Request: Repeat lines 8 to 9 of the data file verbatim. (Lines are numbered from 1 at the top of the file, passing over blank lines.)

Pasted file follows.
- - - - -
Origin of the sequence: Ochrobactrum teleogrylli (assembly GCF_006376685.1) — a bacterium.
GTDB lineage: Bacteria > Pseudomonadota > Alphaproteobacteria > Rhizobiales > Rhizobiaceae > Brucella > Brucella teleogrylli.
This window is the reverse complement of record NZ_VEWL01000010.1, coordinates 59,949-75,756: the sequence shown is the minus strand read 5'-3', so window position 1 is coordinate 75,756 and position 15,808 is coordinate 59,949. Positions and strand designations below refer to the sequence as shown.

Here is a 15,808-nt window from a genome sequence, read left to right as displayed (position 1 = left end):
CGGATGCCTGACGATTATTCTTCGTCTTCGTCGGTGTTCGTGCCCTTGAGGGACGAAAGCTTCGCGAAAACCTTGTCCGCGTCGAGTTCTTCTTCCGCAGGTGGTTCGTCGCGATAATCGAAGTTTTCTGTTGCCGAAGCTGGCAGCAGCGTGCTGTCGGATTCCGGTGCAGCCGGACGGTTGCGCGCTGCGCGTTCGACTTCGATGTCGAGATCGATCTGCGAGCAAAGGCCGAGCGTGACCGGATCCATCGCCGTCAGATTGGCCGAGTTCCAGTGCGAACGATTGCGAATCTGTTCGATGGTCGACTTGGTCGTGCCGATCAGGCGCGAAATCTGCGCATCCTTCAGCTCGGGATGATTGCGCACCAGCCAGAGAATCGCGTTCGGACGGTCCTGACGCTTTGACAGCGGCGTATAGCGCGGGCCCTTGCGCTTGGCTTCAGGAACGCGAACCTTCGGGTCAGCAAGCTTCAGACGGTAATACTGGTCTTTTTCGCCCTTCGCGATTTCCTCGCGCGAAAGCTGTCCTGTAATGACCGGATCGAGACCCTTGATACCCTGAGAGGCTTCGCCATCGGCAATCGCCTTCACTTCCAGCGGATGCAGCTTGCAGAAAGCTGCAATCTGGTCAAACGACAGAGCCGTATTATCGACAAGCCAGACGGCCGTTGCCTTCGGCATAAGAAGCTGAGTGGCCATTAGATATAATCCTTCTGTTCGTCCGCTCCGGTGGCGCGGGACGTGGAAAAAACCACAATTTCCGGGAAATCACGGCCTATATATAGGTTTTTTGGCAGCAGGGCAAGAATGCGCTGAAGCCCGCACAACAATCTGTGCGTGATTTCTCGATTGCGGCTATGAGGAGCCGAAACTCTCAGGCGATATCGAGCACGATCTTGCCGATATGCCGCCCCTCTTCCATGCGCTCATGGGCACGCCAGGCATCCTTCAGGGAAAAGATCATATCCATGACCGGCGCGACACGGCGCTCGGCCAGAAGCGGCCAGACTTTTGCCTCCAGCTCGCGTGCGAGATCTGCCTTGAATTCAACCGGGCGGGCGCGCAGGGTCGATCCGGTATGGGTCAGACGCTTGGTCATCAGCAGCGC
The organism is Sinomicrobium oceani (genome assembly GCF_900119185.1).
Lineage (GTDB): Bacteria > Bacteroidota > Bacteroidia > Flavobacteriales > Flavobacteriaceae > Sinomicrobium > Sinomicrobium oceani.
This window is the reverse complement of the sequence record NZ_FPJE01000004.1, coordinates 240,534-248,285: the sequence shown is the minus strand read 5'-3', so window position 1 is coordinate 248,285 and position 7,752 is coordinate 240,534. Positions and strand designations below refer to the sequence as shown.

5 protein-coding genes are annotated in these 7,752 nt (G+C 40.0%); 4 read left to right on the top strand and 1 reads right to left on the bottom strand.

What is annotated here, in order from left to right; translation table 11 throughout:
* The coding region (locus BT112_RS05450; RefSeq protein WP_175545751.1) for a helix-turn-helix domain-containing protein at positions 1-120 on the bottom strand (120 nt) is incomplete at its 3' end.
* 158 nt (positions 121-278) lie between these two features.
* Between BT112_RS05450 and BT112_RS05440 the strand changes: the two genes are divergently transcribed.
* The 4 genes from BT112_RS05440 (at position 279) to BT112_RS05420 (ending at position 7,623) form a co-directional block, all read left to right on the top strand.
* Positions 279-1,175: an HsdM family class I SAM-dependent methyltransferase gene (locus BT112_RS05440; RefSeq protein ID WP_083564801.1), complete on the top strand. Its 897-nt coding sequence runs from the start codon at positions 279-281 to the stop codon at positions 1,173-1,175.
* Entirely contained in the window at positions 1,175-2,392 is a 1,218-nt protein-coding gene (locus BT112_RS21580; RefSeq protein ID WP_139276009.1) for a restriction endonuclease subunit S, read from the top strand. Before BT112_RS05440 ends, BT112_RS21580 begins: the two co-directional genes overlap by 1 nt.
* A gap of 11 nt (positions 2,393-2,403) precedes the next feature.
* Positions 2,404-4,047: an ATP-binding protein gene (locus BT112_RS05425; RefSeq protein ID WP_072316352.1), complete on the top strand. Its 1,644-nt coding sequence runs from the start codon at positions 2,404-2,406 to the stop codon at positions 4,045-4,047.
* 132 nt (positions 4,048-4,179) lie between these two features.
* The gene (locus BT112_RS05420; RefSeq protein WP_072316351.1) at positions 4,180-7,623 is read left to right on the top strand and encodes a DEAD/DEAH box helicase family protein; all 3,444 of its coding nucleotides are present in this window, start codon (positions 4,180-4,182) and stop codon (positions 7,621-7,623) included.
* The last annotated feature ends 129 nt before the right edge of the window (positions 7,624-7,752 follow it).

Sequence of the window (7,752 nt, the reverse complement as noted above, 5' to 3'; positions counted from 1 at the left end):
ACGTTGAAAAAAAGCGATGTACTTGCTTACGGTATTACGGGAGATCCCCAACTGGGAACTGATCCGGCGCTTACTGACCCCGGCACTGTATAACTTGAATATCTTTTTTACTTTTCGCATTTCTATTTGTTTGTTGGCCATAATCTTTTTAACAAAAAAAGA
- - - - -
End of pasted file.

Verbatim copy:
This window is the reverse complement of the sequence record NZ_FPJE01000004.1, coordinates 240,534-248,285: the sequence shown is the minus strand read 5'-3', so window position 1 is coordinate 248,285 and position 7,752 is coordinate 240,534. Positions and strand designations below refer to the sequence as shown.

5 protein-coding genes are annotated in these 7,752 nt (G+C 40.0%); 4 read left to right on the top strand and 1 reads right to left on the bottom strand.